Does Taiwan Have a Strategy?

The speed at which China has learned not only from Taiwan but also Japan and the Netherlands even had Tainan County Magistrate Su Huan-jhih saying, “Taiwan’s agricultural sector can’t get complacent.”

But Chen Wu-hsiung, the current head of the Council of Agriculture, said in an interview with CommonWealth Magazine that there is little the government can do to block the exodus of Taiwan’s agricultural sector.

“We don’t know how many farmers have gone to China as individuals or in groups,” Chen admits. “Each individual has been there dozens of times, and they don’t need the government’s help to lead them there. The Council of Agriculture is also in no position to take local farmers across the Taiwan Strait to develop.

“Everybody wonders why the government doesn’t put a stop to it. In fact, the agricultural sector is the same as the manufacturing sector. The government has no way of banning the practice,” Chen says with resignation.

In the industrial sector, however, there at least is an objective: Taiwan clearly wants to capitalize on China’s labor and market. But when it comes to agriculture, the administration of President Ma Ying-jeou has only said it would not open Taiwan’s market to imports of 850 agricultural items from China that are currently banned. But his government has rarely mentioned its strategic objectives for Taiwan’s agricultural deployment in China.

That lack of an overall plan has angered former Council of Agriculture chairman Peng Tso-kwei.

“Since 1996 when the government’s ‘no haste, go slow’ policy toward China was announced, Taiwanese farmers have resorted to their own devices to carve out their own niches, but at the same time, China has adopted various methods to get what they want. When the government talks about agricultural interests moving west [i.e., across the Taiwan Strait to China], it’s as if it’s talking about AIDS. But if we don’t let agriculture go there, that’s a dead end,” Peng says. “The result is that China is the big winner. It’s taken Taiwan’s seedlings, technology, and management. It’s taken everything.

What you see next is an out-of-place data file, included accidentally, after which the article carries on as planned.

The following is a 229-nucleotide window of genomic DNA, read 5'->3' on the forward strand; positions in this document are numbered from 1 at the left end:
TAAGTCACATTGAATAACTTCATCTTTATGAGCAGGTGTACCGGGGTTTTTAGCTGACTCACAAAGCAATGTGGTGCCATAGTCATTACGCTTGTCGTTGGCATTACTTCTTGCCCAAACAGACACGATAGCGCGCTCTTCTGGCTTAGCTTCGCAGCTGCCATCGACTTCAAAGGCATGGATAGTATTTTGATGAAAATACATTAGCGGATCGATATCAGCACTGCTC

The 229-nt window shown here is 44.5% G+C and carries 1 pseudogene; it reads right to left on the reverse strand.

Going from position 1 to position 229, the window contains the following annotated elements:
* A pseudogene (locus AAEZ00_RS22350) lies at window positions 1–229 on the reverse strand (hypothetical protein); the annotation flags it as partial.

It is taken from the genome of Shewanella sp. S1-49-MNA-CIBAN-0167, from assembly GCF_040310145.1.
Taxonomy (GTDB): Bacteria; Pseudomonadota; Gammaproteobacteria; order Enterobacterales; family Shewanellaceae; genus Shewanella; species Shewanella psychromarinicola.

“Every day, there are a lot of groups going to China who are unconditionally giving everything away. I want to ask President Ma Ying-jeou what he wants from cross-strait agricultural exchanges,” Peng asks.

The question that still needs to be answered is whether the cross-strait shift of Taiwan’s agricultural sector represents a fundamental uprooting of the sector or an extension of its strength. The government needs to take stock of this phenomenon, which has never been earnestly addressed, and carefully devise a strategy to cope with it.

Translated from the Chinese by Luke Sabatier